A gust of heartless air escaped the cracked door
I arrived just in time to inhale the aftermath of decayed black crows,
Only to regurgitate the clumps of feathers
I almost suffocated.
Taking an innocent piece of me
Like an infectious disease attacking my body,
I stepped into The Room.
The muttered noise of bodies adjusting echoed
In violent decibels
Proceeding through my ears
In perfect unison
Like dying ballerinas dancing before God.
But I only saw subtle movements,
The twitch of a limb, the blinking of eyes,
Trembling bodies under the piss-stained sheets
To let me know that they're still alive, still breathing,
A part of them still comprehending,
Of their existence.
Only some of the emaciated orphans contrived a disgraceful whisper,
Their last pathetic attempt at a breath,
Only to be violated by the frigid air
And exploited back to silence.
Like their voices couldn't be heard,
The cries, the groans, the muffled suffering wouldn't be heard,
Like the empty woods of their winter hearts wouldn't be found.
You're ok, I assured them.
Everything is going to be fine.
I caught his glance
His eyes were like a blank canvas painted with despair
Then he reached up.
With fingers thin as twigs,
A shrink-wrapped body of bones
He lied there silent, motionless.
But illuminated in this incomprehensible bravery,
Grasping my hand tightly and embracing his death
Like a dying warrior in combat,
Slowly diminishing to flesh and bones,
For his soul almost escaped him.
For the lucky ones, they did.
Quick and painless.
But I soon came to a conclusion that there was no such thing.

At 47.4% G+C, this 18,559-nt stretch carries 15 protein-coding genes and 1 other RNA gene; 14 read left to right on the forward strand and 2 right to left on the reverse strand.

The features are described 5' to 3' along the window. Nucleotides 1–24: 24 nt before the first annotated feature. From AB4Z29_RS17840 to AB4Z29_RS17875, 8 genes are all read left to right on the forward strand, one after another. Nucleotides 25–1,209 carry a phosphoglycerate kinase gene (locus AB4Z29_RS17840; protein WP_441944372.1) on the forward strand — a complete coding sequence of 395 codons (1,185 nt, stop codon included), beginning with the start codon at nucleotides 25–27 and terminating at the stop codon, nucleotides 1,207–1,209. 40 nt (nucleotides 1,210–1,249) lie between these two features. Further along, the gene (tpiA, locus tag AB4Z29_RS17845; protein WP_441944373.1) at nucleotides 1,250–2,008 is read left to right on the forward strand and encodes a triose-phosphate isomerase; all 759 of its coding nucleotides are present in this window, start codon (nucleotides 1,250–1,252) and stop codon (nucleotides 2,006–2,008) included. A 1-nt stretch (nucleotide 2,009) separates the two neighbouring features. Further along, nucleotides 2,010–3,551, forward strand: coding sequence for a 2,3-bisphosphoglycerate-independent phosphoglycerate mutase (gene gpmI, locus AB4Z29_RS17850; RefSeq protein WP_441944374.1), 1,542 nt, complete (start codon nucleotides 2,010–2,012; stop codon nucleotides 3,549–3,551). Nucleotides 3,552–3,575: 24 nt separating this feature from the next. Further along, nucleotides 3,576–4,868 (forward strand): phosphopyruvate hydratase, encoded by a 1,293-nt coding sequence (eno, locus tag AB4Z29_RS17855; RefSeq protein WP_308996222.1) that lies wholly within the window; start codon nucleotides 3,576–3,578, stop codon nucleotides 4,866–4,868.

There was no such thing as quick,
There was no such thing as painless,
That was only a grandiose idea
Contrived in my 6 year old mind to protect my reality,
To end my suffering.
They wrapped up the lucky ones in their own shit-stained sheets.
Tossed in black trash bags like filthy rats.
I saw the white truck arrive,
A constant meeting between garbagemen.
They tossed them into the truck
Sometimes 2 or 3 at a time,
Black trash bags of dead children.
See, in my orphanage we had a dying room.
We didn't have doctors or nurses to heal our broken wings,
No ambulances to fly us away,
To a different place to ease the pain.
And how dare you complain of your dead goldfish?
Those black crows had names
Those black crows wore uniforms to school
They laughed, cried and played and sometimes all three at the same time,
Those black crows became my family,
They became a part of me
I tried my best
To heal those black crows but a part of me died along the way.
To this day,
I hear the voices of those black crows.
To remind me that I use to be one of them.
Those black crows have flown away to a better place.